Efficient communication of products requiring explanation
Posted 12 Oct 2017
Many of our customers offer products that require explanation. These include, for example, IT security solutions for companies or highly developed and completely innovative consumer electronics. In contrast to vacuum cleaners or electric kettles, these are products whose purpose and advantages are not immediately recognizable. But how can you communicate the special features of such products, solutions and services efficiently?
In our complex world, we are constantly confronted with complex challenges in our private and working lives. The appropriate solutions are usually also complex and not always understandable right away. This means that a simple product picture and a short claim are not enough to make customers understand why they need the product and which benefits it offers exactly. Good for us PR consultants – otherwise we would be dispensable ?
Instead, our customers depend on the fact that the advantages and especially the Unique Selling Proposition (USP) of a product are understood by the people involved in the purchase process or the end consumer. Several people are involved in this communication process and all of them have to process and pass on the information correctly so that the correct information reaches the (right) buyers. On the one hand, there are the experts and contact persons on the customer side and us PR consultants and on the other hand the journalists and influencers.
Of course, we are happy to advise our customers regarding the selection and wording of USPs – so that these not only reach their target group, but also have a lasting influence on the recipient. In order to be able to successfully accomplish this task, PR consultants need a deep expertise regarding the respective topics and the specific product of our customer. The HBI consultants are incredibly interested in technology which makes it easy for us to get familiar with the topics and products. We also call for proactive briefings on the products, should we deem it necessary.
Once our consultants are familiar with the topics and products – and important documents such as Q&As have been created – we start the communication process. The transport of the information to the journalists and – in case of Social Media – to the buyers is one of our core competences and requires solid PR skills. Whether it’s social media posts, press releases, case studies, infographics or byline articles – nothing leaves our agency without careful examination according to the principle of dual control.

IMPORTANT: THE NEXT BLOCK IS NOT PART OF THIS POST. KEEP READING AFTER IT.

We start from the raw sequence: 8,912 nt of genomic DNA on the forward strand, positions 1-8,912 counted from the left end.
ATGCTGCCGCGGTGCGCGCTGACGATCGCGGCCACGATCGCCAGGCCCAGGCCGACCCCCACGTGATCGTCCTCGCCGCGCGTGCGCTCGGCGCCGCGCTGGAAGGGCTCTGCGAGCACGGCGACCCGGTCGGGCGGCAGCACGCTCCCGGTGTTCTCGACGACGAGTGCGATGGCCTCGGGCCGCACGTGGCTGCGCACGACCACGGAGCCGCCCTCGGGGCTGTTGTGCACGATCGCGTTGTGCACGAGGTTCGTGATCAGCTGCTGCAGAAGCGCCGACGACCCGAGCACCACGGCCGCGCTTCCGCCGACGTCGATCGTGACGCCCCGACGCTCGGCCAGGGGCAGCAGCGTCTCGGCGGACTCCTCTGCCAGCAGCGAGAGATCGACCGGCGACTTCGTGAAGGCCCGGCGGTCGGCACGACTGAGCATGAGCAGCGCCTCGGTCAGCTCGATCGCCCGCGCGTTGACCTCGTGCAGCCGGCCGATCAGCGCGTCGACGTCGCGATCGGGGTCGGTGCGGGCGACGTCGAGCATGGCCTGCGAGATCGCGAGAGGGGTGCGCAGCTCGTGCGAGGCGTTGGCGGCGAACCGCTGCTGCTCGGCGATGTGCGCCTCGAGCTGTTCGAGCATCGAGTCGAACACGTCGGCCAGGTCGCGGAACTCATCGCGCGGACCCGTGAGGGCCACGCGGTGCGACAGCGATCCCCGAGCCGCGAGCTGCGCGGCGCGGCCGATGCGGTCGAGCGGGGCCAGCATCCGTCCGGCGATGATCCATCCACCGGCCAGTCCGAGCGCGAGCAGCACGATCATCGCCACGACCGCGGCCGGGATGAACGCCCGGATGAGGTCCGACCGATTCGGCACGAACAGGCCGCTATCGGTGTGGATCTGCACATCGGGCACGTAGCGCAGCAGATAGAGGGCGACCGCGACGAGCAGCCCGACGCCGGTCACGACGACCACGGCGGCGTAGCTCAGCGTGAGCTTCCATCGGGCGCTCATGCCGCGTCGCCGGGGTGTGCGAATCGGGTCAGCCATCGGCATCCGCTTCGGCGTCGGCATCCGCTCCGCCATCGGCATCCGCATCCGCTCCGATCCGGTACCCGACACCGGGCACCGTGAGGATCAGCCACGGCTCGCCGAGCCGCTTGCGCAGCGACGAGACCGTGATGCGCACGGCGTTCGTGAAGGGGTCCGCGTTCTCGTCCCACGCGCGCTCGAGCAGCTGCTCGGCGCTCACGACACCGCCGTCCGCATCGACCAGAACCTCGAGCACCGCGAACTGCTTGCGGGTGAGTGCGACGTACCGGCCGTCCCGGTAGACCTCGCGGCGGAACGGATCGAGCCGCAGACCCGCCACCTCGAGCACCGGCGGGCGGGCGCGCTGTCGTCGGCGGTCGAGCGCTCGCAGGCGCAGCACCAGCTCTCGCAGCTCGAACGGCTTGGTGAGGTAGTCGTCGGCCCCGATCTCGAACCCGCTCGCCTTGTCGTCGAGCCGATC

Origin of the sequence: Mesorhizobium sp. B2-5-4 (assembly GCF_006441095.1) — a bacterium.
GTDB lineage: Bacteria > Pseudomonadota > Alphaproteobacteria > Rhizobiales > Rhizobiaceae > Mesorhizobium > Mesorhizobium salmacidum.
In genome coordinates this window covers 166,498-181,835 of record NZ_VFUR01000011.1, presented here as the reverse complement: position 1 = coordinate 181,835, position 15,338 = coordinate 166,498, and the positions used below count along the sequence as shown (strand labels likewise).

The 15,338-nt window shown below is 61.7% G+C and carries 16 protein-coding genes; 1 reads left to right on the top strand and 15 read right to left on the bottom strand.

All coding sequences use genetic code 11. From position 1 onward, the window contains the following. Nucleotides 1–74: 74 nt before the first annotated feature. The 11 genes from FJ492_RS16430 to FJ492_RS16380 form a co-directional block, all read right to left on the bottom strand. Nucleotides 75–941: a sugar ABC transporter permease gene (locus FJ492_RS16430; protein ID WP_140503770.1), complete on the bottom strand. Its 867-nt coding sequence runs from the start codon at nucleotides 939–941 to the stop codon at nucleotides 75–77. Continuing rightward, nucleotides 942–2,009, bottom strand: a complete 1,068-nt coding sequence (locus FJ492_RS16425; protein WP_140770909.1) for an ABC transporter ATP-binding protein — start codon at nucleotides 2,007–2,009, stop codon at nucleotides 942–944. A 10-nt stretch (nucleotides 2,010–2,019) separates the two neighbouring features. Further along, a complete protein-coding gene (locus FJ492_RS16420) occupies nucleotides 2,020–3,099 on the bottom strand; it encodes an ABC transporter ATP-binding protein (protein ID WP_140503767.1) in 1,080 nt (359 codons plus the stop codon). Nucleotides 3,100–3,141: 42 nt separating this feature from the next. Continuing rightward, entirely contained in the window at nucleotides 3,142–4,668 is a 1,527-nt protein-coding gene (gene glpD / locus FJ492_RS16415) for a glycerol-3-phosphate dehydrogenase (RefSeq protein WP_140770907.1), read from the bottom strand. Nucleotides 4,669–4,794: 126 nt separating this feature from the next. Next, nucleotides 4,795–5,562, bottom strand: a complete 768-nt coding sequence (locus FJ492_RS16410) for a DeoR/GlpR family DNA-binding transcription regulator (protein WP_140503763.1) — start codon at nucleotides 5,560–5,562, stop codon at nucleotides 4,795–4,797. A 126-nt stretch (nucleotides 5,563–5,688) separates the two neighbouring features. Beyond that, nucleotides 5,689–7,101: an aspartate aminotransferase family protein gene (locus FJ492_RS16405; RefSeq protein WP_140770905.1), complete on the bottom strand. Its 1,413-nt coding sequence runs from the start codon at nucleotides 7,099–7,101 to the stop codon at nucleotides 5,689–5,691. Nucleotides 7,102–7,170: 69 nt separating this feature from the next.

For the direct contact with journalists, we recommend the same principle for one-on-one interviews at press tours or trade fairs as well as for press events: In addition to the speaker (who hopefully had a media training beforehand), there should always be another person from the PR agency or the customer’s marketing and press department present and listening.
The speaker is often under pressure of time, journalists interrupt his thoughts by asking questions or major challenges in the company may concern the speaker additionally. If, in the heat of the moment, something important is forgotten or misleadingly formulated and no one else with expertise listens, the information does not reach the journalist completely or even incorrectly.
But even if the speaker communicates everything correctly, there is a risk that he or she will not communicate on the same level of knowledge as the journalist. As a company’s spokesperson, you are often so familiar with your topic that you expect the same understanding from all other people – especially from journalists who appear as experts.
Communication problems in direct contact with journalists can lead to incorrect or incomplete media coverage. After all, PR agencies do not always receive the texts for review and approval before they are published. If, on the other hand, a PR consultant or a colleague is present at the interview with the journalist, the principle of dual control takes effect and the communication is successful: The journalist understands the added value of the product and receives all the important information he needs for a solid article.
– This article was written by Christian Fabricius, Senior Account Manager at HBI.